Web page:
All of the above happens after the end of the first long pulse, and takes exactly 5 instructions. The code then does a WAITPxx to wait for the next pulse.
- For B preambles, this happens after the two short (1*t each) pulses in the middle of the preamble
- For M preambles, this happens after the long pulse (3*t) pulse in the middle of the preamble
- For W preambles, this happens after the single short (2*t) pulse in the middle of the preamble
So to decode the preamble, the code checks the counter against the previous counter value plus 2, and it compares the elapsed time in the NCO phase register against a known value. Depending on the results, the LCHAN pin is set to 1 for B or M preambles, and the BLKDET pin is set to 1 for B preambles.
Generating the BLKDET and LCHAN outputs takes just a little too long to be done before the preamble is over. So while it's processing the above, the code resets the NCO timer to make PRADET go low. At that time the Biphase decoder knows that the preamble is almost over and it's time to wait for the next bit pulse for the start of bit 4. But the Preamble Detector cog still has to do some work, including putting one of the flags onto an output pin. It's not a problem that the BLKDET and LCHAN pins get updated so late because the pins aren't probed until the end of the subframe.
The code now contains enough functionality to decode the biphase data and store each subframe (with additional bits set for the channel and for block markers) in the hub at a specific location. But the location never changes, so any code that wants to use the data probably has to be written in PASM just to keep up.
I tried an experiment to change the Biphase Decoder cog so that it stores the subframes in an array of 384 longs (one block), but it takes too many instructions to get it done before the end of the preamble. However, the good news is that it doesn't need to be done by the end of the preamble!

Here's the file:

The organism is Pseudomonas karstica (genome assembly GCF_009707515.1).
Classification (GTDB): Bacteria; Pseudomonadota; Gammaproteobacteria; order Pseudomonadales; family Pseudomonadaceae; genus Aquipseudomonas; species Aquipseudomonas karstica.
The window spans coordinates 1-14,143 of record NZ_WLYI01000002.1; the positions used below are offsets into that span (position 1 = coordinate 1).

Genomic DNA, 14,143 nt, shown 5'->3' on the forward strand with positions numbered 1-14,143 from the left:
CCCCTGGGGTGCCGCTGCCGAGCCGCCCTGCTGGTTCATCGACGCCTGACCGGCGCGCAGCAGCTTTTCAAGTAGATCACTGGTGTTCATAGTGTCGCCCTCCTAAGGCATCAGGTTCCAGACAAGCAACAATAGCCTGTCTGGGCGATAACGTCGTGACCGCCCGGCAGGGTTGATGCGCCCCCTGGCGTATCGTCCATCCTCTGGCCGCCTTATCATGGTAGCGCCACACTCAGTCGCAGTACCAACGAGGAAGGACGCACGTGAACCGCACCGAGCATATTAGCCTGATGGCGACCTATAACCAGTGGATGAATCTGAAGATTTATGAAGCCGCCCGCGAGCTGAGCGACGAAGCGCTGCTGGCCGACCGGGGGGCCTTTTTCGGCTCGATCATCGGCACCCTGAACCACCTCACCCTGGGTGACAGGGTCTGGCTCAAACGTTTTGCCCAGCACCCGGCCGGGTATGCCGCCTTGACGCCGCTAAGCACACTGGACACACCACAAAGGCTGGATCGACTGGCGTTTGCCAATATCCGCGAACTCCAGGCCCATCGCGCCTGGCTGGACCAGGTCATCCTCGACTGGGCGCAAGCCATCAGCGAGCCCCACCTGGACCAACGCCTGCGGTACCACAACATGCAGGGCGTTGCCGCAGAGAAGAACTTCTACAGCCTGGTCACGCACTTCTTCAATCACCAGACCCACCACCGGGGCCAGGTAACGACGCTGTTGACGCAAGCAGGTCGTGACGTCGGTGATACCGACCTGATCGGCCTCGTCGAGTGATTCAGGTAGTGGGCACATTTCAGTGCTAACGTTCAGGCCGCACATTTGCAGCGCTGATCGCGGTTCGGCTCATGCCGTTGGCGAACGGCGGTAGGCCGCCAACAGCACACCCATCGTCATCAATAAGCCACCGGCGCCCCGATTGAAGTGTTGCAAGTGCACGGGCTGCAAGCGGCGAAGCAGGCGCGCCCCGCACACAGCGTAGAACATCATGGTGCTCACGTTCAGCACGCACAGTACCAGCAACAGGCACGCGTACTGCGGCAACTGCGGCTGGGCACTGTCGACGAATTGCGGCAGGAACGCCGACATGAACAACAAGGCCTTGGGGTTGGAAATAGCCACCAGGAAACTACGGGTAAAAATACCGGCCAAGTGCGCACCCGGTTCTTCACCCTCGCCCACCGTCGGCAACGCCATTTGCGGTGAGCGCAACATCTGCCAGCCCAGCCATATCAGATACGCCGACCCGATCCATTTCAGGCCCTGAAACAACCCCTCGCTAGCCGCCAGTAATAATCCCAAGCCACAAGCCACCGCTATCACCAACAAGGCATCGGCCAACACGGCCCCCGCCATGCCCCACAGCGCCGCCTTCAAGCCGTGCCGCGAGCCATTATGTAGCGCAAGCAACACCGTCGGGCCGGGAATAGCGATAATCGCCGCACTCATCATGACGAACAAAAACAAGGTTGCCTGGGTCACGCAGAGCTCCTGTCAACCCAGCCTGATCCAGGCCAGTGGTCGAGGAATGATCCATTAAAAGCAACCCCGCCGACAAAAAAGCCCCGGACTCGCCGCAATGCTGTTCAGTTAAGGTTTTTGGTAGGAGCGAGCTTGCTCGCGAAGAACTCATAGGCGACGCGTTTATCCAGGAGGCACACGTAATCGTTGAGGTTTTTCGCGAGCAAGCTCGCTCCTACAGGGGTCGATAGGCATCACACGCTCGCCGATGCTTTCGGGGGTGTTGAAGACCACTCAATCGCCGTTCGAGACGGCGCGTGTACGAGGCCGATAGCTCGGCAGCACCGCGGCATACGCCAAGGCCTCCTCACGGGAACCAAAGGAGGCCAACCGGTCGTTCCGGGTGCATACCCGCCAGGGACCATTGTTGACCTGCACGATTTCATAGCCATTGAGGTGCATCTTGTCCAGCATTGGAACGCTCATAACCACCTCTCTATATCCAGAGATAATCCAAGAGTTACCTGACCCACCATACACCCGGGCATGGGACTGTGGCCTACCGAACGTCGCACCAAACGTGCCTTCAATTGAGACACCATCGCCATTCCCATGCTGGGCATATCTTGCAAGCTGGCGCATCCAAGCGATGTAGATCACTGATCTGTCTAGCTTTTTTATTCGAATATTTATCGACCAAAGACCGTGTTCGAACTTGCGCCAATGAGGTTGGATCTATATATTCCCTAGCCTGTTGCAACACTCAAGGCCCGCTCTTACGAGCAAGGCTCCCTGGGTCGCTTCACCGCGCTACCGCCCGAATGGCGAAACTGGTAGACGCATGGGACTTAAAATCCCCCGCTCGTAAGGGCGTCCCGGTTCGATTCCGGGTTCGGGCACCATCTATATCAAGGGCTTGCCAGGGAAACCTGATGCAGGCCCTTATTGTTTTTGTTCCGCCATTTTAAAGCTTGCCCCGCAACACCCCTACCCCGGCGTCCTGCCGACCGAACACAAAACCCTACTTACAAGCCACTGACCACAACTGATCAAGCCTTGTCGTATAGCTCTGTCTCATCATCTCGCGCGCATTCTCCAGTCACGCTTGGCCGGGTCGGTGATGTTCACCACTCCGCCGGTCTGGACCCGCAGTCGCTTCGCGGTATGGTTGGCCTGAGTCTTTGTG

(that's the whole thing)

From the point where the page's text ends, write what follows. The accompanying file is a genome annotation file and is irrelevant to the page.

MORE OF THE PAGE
The Biphase Decoder cog is basically always one bit behind, and while bit 4 (the first bit right after the preamble) is arriving, the code basically tries to decode bit 3 which doesn't actually exist: because of the way we store our state, it always decodes bit 3 as zero, but that doesn't even matter: once the Biphase Decoder encodes the BLKDET and LCHAN signals into the longword, bit 3 gets overwritten anyway.
That's a waste of time. So the plan is to modify the Preamble detector cog to turn the PRADET signal off a little later: not before the start of the first bit, but before the end of the first bit. That gives the Biphase Decoder cog enoug extra time to update pointers, buffers and counters to fill a buffer with subframes.
The Preamble detector cog doesn't have a whole lot to do while there's no preamble to decode. But it does need a carefully crafted timing constant. I'm thinking of trying to add code to that cog to automatically determine the timing constants while it's not time to decode preambles yet.
But I'm also thinking I should write some demonstration code based on what I have now. A VU meter cog that works with LEDs on output pins, or maybe a PWM based DA converter that plays the digital data to a speaker through a single pin.